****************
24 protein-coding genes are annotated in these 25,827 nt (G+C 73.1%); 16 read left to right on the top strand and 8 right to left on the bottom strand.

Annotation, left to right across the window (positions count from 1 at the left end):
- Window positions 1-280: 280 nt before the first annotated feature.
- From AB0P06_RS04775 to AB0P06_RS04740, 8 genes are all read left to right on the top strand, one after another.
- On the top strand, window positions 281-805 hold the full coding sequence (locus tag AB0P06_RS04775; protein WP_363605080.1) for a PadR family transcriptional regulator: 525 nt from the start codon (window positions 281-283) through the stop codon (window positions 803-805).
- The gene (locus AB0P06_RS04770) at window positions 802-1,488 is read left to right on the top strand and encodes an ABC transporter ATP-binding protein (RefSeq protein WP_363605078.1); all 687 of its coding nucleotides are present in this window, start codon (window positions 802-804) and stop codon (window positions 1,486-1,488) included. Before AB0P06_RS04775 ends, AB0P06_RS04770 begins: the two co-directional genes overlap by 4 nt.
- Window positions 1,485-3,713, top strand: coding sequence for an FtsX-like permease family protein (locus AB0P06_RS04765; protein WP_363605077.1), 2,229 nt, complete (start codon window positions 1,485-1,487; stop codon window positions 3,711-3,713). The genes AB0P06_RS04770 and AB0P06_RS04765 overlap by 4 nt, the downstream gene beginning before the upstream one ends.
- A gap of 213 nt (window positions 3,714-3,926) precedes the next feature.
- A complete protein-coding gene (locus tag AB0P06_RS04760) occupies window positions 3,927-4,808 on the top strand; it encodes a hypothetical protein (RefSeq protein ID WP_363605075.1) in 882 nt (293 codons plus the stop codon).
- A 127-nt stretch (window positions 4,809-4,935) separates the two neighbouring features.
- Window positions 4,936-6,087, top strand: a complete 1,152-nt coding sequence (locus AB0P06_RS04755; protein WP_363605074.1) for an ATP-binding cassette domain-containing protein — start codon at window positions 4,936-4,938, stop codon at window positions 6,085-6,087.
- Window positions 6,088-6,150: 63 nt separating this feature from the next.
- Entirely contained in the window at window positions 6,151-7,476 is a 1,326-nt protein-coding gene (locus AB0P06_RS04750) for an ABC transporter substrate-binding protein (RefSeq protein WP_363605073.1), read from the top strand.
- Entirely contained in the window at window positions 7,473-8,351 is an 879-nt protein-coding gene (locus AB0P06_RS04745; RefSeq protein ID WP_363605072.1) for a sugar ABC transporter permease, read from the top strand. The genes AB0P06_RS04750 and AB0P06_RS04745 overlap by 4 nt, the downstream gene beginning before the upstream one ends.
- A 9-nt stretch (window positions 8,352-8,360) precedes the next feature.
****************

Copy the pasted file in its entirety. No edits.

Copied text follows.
24 protein-coding genes are annotated in these 25,827 nt (G+C 73.1%); 16 read left to right on the top strand and 8 right to left on the bottom strand.

Annotation, left to right across the window (positions count from 1 at the left end):
- Window positions 1-280: 280 nt before the first annotated feature.
- From AB0P06_RS04775 to AB0P06_RS04740, 8 genes are all read left to right on the top strand, one after another.
- On the top strand, window positions 281-805 hold the full coding sequence (locus tag AB0P06_RS04775; protein WP_363605080.1) for a PadR family transcriptional regulator: 525 nt from the start codon (window positions 281-283) through the stop codon (window positions 803-805).
- The gene (locus AB0P06_RS04770) at window positions 802-1,488 is read left to right on the top strand and encodes an ABC transporter ATP-binding protein (RefSeq protein WP_363605078.1); all 687 of its coding nucleotides are present in this window, start codon (window positions 802-804) and stop codon (window positions 1,486-1,488) included. Before AB0P06_RS04775 ends, AB0P06_RS04770 begins: the two co-directional genes overlap by 4 nt.
- Window positions 1,485-3,713, top strand: coding sequence for an FtsX-like permease family protein (locus AB0P06_RS04765; protein WP_363605077.1), 2,229 nt, complete (start codon window positions 1,485-1,487; stop codon window positions 3,711-3,713). The genes AB0P06_RS04770 and AB0P06_RS04765 overlap by 4 nt, the downstream gene beginning before the upstream one ends.
- A gap of 213 nt (window positions 3,714-3,926) precedes the next feature.
- A complete protein-coding gene (locus tag AB0P06_RS04760) occupies window positions 3,927-4,808 on the top strand; it encodes a hypothetical protein (RefSeq protein ID WP_363605075.1) in 882 nt (293 codons plus the stop codon).
- A 127-nt stretch (window positions 4,809-4,935) separates the two neighbouring features.
- Window positions 4,936-6,087, top strand: a complete 1,152-nt coding sequence (locus AB0P06_RS04755; protein WP_363605074.1) for an ATP-binding cassette domain-containing protein — start codon at window positions 4,936-4,938, stop codon at window positions 6,085-6,087.
- Window positions 6,088-6,150: 63 nt separating this feature from the next.
- Entirely contained in the window at window positions 6,151-7,476 is a 1,326-nt protein-coding gene (locus AB0P06_RS04750) for an ABC transporter substrate-binding protein (RefSeq protein WP_363605073.1), read from the top strand.
- Entirely contained in the window at window positions 7,473-8,351 is an 879-nt protein-coding gene (locus AB0P06_RS04745; RefSeq protein ID WP_363605072.1) for a sugar ABC transporter permease, read from the top strand. The genes AB0P06_RS04750 and AB0P06_RS04745 overlap by 4 nt, the downstream gene beginning before the upstream one ends.
- A 9-nt stretch (window positions 8,352-8,360) precedes the next feature.